From tragedy to farce. Bowie’s version of “Tonight” is dismal, but there was at least a commercial logic to remaking it: Bowie’s cover could have been a hit, in theory. Bowie’s remake of “Neighborhood Threat,” however, is just baffling. Even by Iggy Pop’s standards, the original “Neighborhood Threat” is a bit of ridiculous street posturing—it’s basically a Blue Oyster Cult song with much dumber lyrics and worse playing. It’s salvaged in part by the dagger-thrusts of the verses’ vocal melody, though it goes a bit dull in the choruses, which end with a shrug.
Bowie’s remake likely was an act of charity. Tonight‘s producer Hugh Padham recalled that during the album sessions Bowie would reminisce about how he had “rescued” Iggy, and the excess of Pop co-compositions on Tonight (five in all) suggest that Bowie was all but sending money to Pop via Western Union. Tonight, dire as it was, was a platinum #1 record, and Paul Trynka estimated it made $100,000 or more in royalties right off the bat, a good chunk of which would be owed to Pop.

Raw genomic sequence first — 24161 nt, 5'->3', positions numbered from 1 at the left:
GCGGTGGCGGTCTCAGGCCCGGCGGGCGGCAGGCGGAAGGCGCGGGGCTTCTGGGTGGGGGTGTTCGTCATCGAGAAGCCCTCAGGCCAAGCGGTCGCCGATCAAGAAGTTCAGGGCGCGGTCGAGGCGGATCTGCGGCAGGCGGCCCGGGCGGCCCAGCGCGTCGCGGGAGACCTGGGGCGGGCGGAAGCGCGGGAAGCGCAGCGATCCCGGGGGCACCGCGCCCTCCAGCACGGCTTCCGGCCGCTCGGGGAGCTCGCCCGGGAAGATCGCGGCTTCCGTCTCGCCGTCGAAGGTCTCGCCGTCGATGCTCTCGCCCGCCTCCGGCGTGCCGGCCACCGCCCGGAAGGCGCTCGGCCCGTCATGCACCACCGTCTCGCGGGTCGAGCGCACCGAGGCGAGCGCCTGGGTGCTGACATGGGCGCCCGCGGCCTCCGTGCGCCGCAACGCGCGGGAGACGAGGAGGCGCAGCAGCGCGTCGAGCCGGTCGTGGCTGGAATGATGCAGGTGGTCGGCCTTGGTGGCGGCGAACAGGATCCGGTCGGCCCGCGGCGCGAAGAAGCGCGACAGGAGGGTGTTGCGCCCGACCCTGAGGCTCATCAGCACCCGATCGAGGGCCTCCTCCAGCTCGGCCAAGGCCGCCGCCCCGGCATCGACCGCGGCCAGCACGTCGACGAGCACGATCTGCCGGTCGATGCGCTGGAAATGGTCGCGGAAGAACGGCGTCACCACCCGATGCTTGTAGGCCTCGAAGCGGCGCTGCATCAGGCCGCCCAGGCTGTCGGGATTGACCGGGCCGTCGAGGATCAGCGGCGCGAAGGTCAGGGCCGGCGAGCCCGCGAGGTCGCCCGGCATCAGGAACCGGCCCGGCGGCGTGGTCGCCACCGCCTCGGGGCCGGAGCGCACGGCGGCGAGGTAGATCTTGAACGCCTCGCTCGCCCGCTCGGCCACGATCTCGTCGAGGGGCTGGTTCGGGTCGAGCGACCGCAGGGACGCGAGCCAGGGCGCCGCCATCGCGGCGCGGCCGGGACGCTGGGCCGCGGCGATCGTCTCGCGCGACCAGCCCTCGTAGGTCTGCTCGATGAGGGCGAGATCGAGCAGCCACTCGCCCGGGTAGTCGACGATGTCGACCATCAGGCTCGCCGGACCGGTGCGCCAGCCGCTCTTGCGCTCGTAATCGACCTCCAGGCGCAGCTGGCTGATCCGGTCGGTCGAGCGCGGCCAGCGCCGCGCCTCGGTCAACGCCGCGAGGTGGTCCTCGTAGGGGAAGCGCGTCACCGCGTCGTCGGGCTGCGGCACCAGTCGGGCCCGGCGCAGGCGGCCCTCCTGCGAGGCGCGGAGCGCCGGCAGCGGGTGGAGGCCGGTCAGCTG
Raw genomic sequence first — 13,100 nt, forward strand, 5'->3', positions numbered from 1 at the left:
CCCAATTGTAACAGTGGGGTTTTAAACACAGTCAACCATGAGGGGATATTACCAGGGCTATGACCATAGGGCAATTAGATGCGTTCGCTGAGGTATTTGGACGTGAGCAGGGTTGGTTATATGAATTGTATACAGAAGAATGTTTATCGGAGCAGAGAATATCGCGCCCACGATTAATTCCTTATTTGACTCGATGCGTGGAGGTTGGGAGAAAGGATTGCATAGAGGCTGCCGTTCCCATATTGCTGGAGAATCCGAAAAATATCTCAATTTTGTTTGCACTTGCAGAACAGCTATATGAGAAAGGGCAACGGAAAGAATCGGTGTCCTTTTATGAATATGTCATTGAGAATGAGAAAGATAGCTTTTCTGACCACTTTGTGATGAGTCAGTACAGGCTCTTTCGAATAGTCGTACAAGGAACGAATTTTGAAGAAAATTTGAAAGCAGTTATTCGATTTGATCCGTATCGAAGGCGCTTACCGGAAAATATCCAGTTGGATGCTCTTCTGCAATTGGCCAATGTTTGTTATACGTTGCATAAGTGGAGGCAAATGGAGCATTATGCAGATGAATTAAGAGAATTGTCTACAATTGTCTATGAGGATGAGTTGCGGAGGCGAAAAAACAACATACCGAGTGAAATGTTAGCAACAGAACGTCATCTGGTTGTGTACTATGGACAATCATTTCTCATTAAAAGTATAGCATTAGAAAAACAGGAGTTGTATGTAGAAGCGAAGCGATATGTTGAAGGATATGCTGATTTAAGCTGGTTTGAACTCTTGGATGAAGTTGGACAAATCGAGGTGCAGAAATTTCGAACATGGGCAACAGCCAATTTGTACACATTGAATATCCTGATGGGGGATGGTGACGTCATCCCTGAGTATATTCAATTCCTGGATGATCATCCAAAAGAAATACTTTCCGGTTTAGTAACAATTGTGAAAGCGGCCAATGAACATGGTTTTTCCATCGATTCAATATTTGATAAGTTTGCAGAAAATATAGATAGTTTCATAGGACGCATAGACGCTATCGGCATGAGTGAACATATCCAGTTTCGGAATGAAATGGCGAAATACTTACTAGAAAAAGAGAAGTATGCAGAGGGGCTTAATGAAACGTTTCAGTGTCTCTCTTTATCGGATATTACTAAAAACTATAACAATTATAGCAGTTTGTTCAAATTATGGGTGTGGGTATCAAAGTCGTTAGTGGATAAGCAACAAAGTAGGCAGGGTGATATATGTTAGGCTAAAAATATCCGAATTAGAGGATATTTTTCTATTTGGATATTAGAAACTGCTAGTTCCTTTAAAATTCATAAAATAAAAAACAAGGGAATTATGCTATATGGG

Still, Bowie could’ve covered something more appropriate than “Neighborhood Threat,” which he inflated into a wretched spectacle. Gated drums pushed so high in the mix they sound like cannon fire, backing singers who seem to have been recruited from Les Miserables auditions, cliched guitar work by the beleaguered Carlos Alomar, a synthesizer arrangement (likely by Arif Martin) that Laura Branigan would have considered too over the top. Bowie seems torn between singing it straight (and failing) and camping it up (and failing). Arguably one of the worst recordings that he made in his life.
Recorded 4-20 June 1977, Hansa, Berlin; on Lust For Life. Bowie’s remake was recorded ca. May-June 1984, Le Studio, Morin Heights, Canada.
Top: Dennis Hopper and Nicholas Ray in The American Friend, Wim Wenders, 1977.